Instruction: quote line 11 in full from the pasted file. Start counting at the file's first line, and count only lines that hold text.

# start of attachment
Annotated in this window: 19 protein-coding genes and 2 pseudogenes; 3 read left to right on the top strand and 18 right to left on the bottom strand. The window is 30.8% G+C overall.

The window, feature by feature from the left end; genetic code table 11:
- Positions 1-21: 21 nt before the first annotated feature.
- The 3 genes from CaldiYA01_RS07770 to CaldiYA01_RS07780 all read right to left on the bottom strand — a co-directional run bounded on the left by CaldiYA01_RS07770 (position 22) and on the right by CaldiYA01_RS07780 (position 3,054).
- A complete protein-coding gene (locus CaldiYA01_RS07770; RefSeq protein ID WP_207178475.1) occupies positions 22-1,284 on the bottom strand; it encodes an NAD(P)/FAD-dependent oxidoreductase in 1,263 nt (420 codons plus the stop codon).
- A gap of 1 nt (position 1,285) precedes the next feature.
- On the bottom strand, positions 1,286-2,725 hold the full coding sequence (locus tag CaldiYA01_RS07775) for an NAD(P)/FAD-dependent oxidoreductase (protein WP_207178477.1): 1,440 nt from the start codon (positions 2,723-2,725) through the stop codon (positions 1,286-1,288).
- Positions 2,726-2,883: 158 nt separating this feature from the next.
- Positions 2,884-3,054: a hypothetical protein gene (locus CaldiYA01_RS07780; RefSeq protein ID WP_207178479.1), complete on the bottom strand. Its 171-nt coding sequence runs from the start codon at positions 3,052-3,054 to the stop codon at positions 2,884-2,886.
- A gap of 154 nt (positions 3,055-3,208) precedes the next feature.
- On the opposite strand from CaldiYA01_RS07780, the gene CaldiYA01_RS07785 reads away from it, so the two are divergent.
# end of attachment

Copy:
- On the opposite strand from CaldiYA01_RS07780, the gene CaldiYA01_RS07785 reads away from it, so the two are divergent.